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Decision means cement works could be sold off

By Leek Post and Times  |  Posted: January 22, 2014

By Leslie Jackson

The Cauldon works, which could be sold off under a ruling by the Competition Commission.

The Cauldon works, which could be sold off under a ruling by the Competition Commission.

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A FINAL report has been issued by the Competition Commission which states that Lafarge Tarmac has to decide to sell either its Cauldon works or its sister Tunstead Cement Plant in Buxton.

The commission said the decision will open the way for a fifth cement producer in Great Britain, to increase competition in the market.

The Cauldon works employs around 150 people from across the district.

The move by the Competition Commission comes after Lafarge and Tarmac merged at the beginning of last year, with the body stating that steps should be taken to boost competition in the UK's cement sector.

Allan Ruxton, Lafarge Tarmac's Cauldon cement plant manager, said: "We think the Competition Commission has got it wrong.

"Cauldon is a great plant, with a skilled and dedicated workforce.

"We will continue to focus on safety, customers, the community and running the plant efficiently, and believe this is the best way to safeguard our future. It is too early speculate on any potential divestment decision – we have just seen the final report and are reviewing the detail and considering our future options."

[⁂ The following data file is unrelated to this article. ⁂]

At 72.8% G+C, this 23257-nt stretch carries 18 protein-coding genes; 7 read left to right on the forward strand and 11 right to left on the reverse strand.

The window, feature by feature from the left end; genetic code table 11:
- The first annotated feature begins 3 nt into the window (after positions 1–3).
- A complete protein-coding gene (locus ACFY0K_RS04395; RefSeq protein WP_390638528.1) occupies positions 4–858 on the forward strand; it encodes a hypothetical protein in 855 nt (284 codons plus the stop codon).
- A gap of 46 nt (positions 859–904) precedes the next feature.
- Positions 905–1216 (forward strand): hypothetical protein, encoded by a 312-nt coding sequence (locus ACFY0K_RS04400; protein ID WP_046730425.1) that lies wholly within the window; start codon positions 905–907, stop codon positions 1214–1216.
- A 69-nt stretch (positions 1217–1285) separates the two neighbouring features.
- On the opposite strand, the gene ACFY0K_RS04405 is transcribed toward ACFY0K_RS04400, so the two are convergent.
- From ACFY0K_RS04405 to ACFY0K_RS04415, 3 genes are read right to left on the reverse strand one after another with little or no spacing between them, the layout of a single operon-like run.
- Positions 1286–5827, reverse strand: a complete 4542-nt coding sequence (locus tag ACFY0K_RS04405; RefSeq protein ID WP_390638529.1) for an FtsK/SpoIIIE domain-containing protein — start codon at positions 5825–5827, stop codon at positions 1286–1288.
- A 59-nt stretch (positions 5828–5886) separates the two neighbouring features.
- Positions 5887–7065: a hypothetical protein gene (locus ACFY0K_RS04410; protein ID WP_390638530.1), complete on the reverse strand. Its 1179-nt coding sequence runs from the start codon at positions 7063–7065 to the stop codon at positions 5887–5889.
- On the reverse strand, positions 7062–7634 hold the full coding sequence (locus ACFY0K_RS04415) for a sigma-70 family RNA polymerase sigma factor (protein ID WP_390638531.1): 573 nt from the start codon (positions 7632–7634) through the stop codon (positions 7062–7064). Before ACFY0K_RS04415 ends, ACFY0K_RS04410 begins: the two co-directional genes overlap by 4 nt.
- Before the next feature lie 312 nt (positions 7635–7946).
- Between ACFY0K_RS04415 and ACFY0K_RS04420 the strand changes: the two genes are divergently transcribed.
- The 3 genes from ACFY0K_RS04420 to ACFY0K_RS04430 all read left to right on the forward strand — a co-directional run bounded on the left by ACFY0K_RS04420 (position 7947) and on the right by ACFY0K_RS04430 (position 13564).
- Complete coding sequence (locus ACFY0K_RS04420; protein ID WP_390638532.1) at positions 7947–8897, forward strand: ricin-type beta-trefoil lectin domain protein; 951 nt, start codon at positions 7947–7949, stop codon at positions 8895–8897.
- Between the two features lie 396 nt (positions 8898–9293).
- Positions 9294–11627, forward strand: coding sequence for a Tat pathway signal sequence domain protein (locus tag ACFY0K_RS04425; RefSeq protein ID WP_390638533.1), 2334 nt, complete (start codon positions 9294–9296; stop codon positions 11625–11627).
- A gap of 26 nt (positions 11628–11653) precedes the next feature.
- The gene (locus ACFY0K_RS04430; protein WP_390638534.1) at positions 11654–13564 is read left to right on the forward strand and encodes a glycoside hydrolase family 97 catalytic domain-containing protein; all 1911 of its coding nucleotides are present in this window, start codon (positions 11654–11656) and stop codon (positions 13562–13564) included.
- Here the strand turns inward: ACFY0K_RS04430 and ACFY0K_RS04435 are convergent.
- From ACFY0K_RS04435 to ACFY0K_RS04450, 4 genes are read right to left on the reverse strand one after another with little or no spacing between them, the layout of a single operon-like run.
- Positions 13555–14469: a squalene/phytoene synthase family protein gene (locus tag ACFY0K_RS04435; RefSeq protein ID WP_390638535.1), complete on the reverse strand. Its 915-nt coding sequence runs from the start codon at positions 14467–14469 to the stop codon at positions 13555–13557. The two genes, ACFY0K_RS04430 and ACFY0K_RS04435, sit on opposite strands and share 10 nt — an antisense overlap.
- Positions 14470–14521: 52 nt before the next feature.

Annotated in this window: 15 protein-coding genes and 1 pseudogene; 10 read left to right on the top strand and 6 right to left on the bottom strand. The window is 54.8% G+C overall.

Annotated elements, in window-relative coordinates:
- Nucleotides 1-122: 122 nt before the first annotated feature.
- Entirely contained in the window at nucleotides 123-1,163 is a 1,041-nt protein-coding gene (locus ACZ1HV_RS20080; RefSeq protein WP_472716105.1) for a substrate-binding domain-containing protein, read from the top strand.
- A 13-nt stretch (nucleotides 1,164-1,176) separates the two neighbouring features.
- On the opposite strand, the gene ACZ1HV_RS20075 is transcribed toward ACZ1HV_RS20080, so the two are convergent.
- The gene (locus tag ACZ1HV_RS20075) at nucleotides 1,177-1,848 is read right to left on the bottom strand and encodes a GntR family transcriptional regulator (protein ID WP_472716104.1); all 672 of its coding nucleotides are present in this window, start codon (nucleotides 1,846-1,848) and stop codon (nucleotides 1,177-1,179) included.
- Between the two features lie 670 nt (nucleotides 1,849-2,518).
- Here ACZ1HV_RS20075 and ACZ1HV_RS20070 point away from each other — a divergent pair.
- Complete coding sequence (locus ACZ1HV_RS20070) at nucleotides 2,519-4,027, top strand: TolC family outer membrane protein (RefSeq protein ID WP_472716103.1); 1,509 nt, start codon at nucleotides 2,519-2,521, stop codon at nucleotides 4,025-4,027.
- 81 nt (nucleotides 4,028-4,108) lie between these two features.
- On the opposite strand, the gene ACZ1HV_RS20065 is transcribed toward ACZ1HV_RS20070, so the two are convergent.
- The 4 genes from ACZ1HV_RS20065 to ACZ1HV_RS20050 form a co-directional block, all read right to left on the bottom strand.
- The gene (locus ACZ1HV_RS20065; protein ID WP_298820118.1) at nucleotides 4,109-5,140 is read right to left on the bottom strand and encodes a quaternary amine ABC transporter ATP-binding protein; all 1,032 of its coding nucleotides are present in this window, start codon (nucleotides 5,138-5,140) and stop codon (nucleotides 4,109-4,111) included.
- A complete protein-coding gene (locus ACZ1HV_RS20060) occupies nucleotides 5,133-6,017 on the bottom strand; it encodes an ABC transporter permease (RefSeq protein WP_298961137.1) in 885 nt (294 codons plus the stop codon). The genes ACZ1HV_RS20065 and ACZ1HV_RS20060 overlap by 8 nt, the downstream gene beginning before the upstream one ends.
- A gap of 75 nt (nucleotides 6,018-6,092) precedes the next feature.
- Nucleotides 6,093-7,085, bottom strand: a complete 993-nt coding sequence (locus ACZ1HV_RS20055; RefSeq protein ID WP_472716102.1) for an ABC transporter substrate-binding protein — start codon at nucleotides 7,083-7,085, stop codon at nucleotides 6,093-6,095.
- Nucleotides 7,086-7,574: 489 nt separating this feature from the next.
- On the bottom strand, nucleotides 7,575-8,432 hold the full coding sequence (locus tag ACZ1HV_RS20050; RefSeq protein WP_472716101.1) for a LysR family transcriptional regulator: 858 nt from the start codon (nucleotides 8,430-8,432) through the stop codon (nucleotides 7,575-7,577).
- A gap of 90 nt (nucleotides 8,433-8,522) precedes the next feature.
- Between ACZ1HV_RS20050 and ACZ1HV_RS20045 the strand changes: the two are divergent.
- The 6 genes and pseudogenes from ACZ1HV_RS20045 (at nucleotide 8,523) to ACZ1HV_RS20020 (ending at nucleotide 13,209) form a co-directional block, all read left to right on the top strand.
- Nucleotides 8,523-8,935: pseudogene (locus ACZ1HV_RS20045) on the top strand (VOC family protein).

A spokesman for Lafarge said: "Should Cauldon be divested it will be done so as a going concern.

"The Competition Commission wants to find a buyer which will form a new competitor in the market, which will continue to operate the site.

"As such, in the event of the plant being sold, there is likely to be minimal impact on jobs."

Additionally, the commission is looking to increase competition in the supply chain for ground granulated blast furnace slag – GGBS, a partial substitute for and input into cement – by requiring Hanson to sell one of its GGBS production facilities.

Professor Martin Cave, the Competition Commission's deputy chairman and also chairman of the inquiry group, said: "We believe that the entry of a new, independent cement producer is the only way to disturb the established structure and behaviour in this market which has persisted for a number of years and led to higher prices for customers.

"Despite falling demand and increasing costs during the last few years, profitability among GB producers has been sustained and their respective markets shares have changed little. This is not what you would expect to see in a well-functioning market, under these circumstances.

"The problem in relation to GGBS stems from there being only one domestic producer – Hanson – which again leads to higher prices for customers.

"Cement is an essential product for the construction and building sectors and the amount of such work that is funded by the public purse only underlines the importance of ensuring that customers get better value for money.

"We believe our measures can bring about a substantial, swift and lasting increase in competition in this economically vital market."

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